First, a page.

The general who changed a cursed tradition

The general who changed a cursed tradition

Yesterday’s testimony by retired General Hilmi Özkök in Istanbul’s 13th criminal court can be regarded as a milestone in the four-year-old ‘Ergenekon’ case. The case has seen hundreds of people, from right-wing activists to left-wing journalists, from academics to generals, tried under the accusation of establishing and being members of a terrorist organization looking to overthrow the Justice and Development Party (AK Parti) government.

Özkök served as the Chief of General Staff of the Turkish Armed Forces (TAF) between 2002 and 2006.
Soon after Özkök took office, by the end of August 2002 in fact, there was a critical early election in Turkey. In 2001 the country had been hit by the worst economic crisis of its history and a three party coalition was losing control over every single area of government as the Iraq war approached on the horizon. AK Parti, known to be a moderate split from the Islamist political tradition and describing itself as ‘conservative democrats’ won the Nov. 3 elections and established a one-party government; the first one seen after decades.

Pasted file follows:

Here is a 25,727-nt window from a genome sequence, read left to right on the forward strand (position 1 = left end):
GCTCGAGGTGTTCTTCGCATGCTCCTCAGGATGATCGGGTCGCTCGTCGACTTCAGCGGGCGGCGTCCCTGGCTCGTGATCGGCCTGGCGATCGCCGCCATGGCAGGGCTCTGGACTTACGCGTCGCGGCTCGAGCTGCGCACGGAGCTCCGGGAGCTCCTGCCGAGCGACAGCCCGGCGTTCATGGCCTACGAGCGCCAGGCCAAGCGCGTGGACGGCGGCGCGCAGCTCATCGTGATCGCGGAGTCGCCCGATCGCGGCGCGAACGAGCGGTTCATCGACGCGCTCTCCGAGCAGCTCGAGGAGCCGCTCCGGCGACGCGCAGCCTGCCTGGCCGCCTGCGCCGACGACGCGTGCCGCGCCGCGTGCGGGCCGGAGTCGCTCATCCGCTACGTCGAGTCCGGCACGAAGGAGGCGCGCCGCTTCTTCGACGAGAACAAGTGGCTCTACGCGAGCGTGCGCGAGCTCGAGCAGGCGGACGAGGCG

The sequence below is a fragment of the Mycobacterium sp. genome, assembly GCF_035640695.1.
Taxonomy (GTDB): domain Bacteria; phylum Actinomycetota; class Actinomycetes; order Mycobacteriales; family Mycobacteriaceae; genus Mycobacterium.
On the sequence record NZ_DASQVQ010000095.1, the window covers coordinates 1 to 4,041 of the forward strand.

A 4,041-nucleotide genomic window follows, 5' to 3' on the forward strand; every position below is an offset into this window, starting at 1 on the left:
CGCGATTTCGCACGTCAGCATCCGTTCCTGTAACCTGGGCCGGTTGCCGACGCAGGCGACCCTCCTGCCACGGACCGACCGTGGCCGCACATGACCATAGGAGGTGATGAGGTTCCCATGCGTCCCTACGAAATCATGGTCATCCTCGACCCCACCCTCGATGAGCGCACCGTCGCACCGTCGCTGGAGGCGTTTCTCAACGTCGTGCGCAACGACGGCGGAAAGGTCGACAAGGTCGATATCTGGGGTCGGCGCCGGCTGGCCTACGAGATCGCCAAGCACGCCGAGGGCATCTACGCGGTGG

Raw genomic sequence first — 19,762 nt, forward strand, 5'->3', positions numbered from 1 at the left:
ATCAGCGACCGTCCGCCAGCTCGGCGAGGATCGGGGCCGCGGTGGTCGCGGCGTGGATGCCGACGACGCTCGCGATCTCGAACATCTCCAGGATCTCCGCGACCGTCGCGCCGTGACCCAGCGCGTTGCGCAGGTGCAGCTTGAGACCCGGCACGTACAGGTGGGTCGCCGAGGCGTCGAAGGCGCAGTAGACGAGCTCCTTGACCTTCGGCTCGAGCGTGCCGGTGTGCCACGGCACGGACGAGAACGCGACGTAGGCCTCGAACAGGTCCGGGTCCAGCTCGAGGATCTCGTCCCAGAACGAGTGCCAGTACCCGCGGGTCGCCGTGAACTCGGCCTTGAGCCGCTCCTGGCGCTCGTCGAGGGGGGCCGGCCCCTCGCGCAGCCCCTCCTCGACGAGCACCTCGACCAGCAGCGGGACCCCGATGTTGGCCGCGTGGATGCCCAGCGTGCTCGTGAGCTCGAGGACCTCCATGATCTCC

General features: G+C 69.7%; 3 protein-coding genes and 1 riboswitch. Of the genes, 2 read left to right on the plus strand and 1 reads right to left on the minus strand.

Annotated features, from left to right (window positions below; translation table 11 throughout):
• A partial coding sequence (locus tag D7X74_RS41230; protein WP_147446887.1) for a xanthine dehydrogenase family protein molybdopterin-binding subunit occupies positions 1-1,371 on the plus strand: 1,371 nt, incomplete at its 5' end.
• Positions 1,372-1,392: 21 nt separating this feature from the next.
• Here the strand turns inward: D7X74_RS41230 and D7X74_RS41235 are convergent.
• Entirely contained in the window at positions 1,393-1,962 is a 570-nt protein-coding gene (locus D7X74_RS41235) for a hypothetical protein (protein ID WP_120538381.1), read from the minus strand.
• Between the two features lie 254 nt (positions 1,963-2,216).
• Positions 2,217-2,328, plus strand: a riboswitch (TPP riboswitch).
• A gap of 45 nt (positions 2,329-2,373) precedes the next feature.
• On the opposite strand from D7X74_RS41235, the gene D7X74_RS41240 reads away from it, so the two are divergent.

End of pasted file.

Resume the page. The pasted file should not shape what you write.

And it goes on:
Özkök confirmed in the court room yesterday that he was too worried about the AK Parti rule as the leading member of the Turkish military, which has a staunchly secular tradition and education. That was not the whole picture. The Turkish military had overthrown the elected governments in 1960, 1971 and 1980, claiming that the governments had dragged the country to the brink of failure and ‘religious reactionism’ had always been a popular excuse for coups. In 1997, through a sharp psychological operation, the military had managed to persuade the Islamist Prime Minister Necmettin Erbakan to resign.

It is understood from Özkök’s statement as a witness yesterday that there had been meetings among generals to evaluate the political situation after the AK Parti’s election victory. In those meetings, it was suggested that the military should issue the government an ultimatum, warning them not to promote or inject their religious motives into political and social life. “But at the end of the day it is what the commander says which counts. There might be cases of discrepancy between me and my officers.” He also admitted for the first time that he was ‘informed’ about certain drafts to intervene, but never took any action to implement them.

It is true that he had not taken any legal action against them too, but those were critical days; he confirmed in the court that at some point (from the first half of 2004 until some of the interventionists officers were put into retirement by him) he had to bring his own food from home as he was afraid of being poisoned in the headquarters.

“Is it a crime to be a Democrat?” he asked in complaint at one stage of the testimony, referring to a media campaign erected against him. Perhaps he feels sorry for his former brothers in arms who are in jail now as a result of his stance. Yet by resisting pressure from other ranking officers Özkök perhaps broke the cursed tradition of intervening in politics at will which has been deeply rooted in Turkey’s military for a long time.